For much of her time at U of T’s Institute of Health Policy, Management and Evaluation (IHPME), Fahima Dossa’s research has sought to understand the health care decisions that women make, specifically those who undergo genetic testing for the BRCA1 and BRCA2 mutations, to determine their risk of breast and ovarian cancer.
Surprisingly, 10% of these women will have what is known as a variant of uncertain significance, an inconclusive result. It is this often-unstudied population that Dossa has been researching, to understand how decisions about their care, including whether to have their breasts and ovaries removed, or continue with annual high-risk screening (mammograms and MRIs) are influenced and how they utilize different resources in their care.
Her timely research has earned her the prestigious Royal Society of Canada Alice Wilson Award, named in honour of the first woman elected to the Royal Society in 1931 and given to three women researchers from across Canada. The award recognizes Dossa’s outstanding academic achievement and her continued work as a postdoctoral researcher on issues facing women’s healthcare.
“As a researcher who also studies issues of gender equity in medicine, I’m extremely pleased that the Royal Society of Canada makes an active effort to acknowledge the contributions of women to research in Canada, and I’m honoured to be among these trailblazing women,” says Dossa. “Despite the progress that has been made over the last several decades, women in academia continue to face significant barriers to progress. And yet, looking at the list of past award winners is a reminder of the incredibly talented women who are doing ground-breaking work across Canada.”
From the early stages of her doctoral studies at IHPME, Dossa has been making significant contributions of her own to this field in women’s health. Joining other researchers, she helped compile data on one of the largest cohorts of women, over 16,000, who have undergone genetic testing for the BRCA1 and BRCA2 mutations as part of her ongoing research. But her most significant contribution has been her focus on the small group of women who receive inconclusive results. They are under researched, and as Dossa explains there will likely be more of them with the continued trend towards precision medicine.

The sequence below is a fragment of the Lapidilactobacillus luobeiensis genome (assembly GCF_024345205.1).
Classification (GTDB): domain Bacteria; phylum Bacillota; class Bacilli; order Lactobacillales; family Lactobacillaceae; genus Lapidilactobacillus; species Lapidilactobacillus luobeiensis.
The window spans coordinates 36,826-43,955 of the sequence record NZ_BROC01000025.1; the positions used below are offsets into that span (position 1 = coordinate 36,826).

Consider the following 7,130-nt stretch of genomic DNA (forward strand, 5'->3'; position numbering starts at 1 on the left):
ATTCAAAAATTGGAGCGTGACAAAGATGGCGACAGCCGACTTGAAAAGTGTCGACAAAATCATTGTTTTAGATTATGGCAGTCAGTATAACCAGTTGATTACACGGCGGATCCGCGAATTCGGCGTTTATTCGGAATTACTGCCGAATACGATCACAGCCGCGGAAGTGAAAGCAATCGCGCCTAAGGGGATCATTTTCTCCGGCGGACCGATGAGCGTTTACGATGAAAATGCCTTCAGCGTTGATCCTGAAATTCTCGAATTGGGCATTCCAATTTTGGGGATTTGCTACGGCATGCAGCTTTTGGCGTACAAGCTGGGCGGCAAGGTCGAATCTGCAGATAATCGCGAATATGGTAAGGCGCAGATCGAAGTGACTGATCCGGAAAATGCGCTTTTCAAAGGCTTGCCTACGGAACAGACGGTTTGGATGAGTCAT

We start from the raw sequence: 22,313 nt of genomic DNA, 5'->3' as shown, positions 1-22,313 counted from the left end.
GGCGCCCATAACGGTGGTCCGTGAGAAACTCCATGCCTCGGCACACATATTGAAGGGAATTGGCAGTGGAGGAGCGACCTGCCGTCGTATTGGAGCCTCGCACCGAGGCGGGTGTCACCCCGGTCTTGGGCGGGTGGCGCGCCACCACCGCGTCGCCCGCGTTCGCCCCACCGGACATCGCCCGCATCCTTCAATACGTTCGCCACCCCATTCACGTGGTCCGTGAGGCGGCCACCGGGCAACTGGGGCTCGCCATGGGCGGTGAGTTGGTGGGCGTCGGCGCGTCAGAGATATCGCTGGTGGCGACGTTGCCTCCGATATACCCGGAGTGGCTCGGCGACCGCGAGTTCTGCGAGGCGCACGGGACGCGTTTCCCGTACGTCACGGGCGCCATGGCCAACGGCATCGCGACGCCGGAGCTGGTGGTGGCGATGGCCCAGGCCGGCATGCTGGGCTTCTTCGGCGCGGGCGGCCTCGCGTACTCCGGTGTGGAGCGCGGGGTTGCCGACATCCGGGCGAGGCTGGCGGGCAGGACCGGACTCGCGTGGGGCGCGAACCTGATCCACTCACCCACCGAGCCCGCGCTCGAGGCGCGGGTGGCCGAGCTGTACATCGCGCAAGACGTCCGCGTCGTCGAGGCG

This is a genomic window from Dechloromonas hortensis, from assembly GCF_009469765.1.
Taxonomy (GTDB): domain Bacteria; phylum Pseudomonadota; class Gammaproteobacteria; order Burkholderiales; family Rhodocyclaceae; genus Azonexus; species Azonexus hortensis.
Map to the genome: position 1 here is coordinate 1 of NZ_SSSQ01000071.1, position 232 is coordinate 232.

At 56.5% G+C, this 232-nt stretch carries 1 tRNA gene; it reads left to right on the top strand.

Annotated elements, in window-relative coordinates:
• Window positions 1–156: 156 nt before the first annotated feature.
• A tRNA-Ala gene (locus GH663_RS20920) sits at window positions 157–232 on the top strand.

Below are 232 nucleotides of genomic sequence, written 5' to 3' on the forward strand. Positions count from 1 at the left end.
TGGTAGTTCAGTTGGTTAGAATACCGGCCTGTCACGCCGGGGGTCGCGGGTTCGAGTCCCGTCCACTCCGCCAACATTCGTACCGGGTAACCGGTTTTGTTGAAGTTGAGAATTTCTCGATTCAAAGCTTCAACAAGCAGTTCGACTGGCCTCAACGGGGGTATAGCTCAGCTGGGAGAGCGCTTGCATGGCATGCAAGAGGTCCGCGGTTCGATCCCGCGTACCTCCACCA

“For the 10% of women who are found to have a genetic variant of uncertain significance, they have some form of mutation, but we don’t know if that increases their risk of these cancers or not,” explains Dossa. “With the increase in genetic panel testing, which includes testing multiple genes at once, the likelihood that we will see more individuals with these inconclusive results is high.”
So how do these women make that life altering decision about how to manage their risk and undergo removal of their breasts and ovaries?
Current guidelines are in place to help women with positive results who have a higher risk of cancer, make decisions about how to move forward, but there is very little to assist women who receive inconclusive results. Part of the challenge is that physicians don’t yet know whether women with variants of uncertain significance benefit from the cancer prevention strategies that are recommended for women with positive test results. For now, guidelines recommend individualized care.
“In our research we have found that what this kind of care looks like can vary from physician to physician, with some treating it like a positive result, and others a negative result,” says Dossa. “This is why it is important and timely that we study the implications of these differences, and why I try to understand how women make decisions about their care.”
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